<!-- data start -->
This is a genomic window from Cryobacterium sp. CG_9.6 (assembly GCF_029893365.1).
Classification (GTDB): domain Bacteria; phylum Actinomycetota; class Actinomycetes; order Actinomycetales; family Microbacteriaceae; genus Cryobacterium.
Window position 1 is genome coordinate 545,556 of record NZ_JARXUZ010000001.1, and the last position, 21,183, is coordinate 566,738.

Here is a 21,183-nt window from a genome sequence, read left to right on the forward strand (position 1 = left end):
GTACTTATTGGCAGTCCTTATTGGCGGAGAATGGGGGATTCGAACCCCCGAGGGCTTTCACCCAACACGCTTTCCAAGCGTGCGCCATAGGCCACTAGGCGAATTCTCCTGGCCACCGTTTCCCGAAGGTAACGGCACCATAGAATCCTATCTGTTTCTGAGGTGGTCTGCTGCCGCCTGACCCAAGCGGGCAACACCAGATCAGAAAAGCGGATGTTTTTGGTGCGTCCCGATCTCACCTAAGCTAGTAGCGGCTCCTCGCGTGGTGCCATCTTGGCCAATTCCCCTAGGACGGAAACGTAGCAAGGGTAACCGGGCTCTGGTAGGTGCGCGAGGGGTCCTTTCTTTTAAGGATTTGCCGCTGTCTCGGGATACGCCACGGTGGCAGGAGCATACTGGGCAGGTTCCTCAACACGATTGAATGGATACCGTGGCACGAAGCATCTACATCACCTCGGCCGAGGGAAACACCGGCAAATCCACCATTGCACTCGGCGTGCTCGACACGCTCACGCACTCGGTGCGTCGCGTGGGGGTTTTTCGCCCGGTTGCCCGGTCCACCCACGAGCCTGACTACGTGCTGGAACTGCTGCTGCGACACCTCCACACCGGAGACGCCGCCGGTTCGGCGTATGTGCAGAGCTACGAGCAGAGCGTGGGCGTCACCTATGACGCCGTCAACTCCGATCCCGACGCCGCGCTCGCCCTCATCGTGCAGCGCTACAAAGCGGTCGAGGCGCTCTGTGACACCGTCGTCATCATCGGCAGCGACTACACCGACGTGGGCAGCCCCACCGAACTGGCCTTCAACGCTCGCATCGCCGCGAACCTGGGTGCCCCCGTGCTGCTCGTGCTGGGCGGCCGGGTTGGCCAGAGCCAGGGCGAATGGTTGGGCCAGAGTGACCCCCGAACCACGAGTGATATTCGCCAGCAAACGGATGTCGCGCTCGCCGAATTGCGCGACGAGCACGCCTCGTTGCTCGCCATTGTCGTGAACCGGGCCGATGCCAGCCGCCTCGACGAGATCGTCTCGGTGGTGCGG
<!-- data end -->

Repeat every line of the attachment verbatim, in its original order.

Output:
This is a genomic window from Cryobacterium sp. CG_9.6 (assembly GCF_029893365.1).
Classification (GTDB): domain Bacteria; phylum Actinomycetota; class Actinomycetes; order Actinomycetales; family Microbacteriaceae; genus Cryobacterium.
Window position 1 is genome coordinate 545,556 of record NZ_JARXUZ010000001.1, and the last position, 21,183, is coordinate 566,738.

Here is a 21,183-nt window from a genome sequence, read left to right on the forward strand (position 1 = left end):
GTACTTATTGGCAGTCCTTATTGGCGGAGAATGGGGGATTCGAACCCCCGAGGGCTTTCACCCAACACGCTTTCCAAGCGTGCGCCATAGGCCACTAGGCGAATTCTCCTGGCCACCGTTTCCCGAAGGTAACGGCACCATAGAATCCTATCTGTTTCTGAGGTGGTCTGCTGCCGCCTGACCCAAGCGGGCAACACCAGATCAGAAAAGCGGATGTTTTTGGTGCGTCCCGATCTCACCTAAGCTAGTAGCGGCTCCTCGCGTGGTGCCATCTTGGCCAATTCCCCTAGGACGGAAACGTAGCAAGGGTAACCGGGCTCTGGTAGGTGCGCGAGGGGTCCTTTCTTTTAAGGATTTGCCGCTGTCTCGGGATACGCCACGGTGGCAGGAGCATACTGGGCAGGTTCCTCAACACGATTGAATGGATACCGTGGCACGAAGCATCTACATCACCTCGGCCGAGGGAAACACCGGCAAATCCACCATTGCACTCGGCGTGCTCGACACGCTCACGCACTCGGTGCGTCGCGTGGGGGTTTTTCGCCCGGTTGCCCGGTCCACCCACGAGCCTGACTACGTGCTGGAACTGCTGCTGCGACACCTCCACACCGGAGACGCCGCCGGTTCGGCGTATGTGCAGAGCTACGAGCAGAGCGTGGGCGTCACCTATGACGCCGTCAACTCCGATCCCGACGCCGCGCTCGCCCTCATCGTGCAGCGCTACAAAGCGGTCGAGGCGCTCTGTGACACCGTCGTCATCATCGGCAGCGACTACACCGACGTGGGCAGCCCCACCGAACTGGCCTTCAACGCTCGCATCGCCGCGAACCTGGGTGCCCCCGTGCTGCTCGTGCTGGGCGGCCGGGTTGGCCAGAGCCAGGGCGAATGGTTGGGCCAGAGTGACCCCCGAACCACGAGTGATATTCGCCAGCAAACGGATGTCGCGCTCGCCGAATTGCGCGACGAGCACGCCTCGTTGCTCGCCATTGTCGTGAACCGGGCCGATGCCAGCCGCCTCGACGAGATCGTCTCGGTGGTGCGG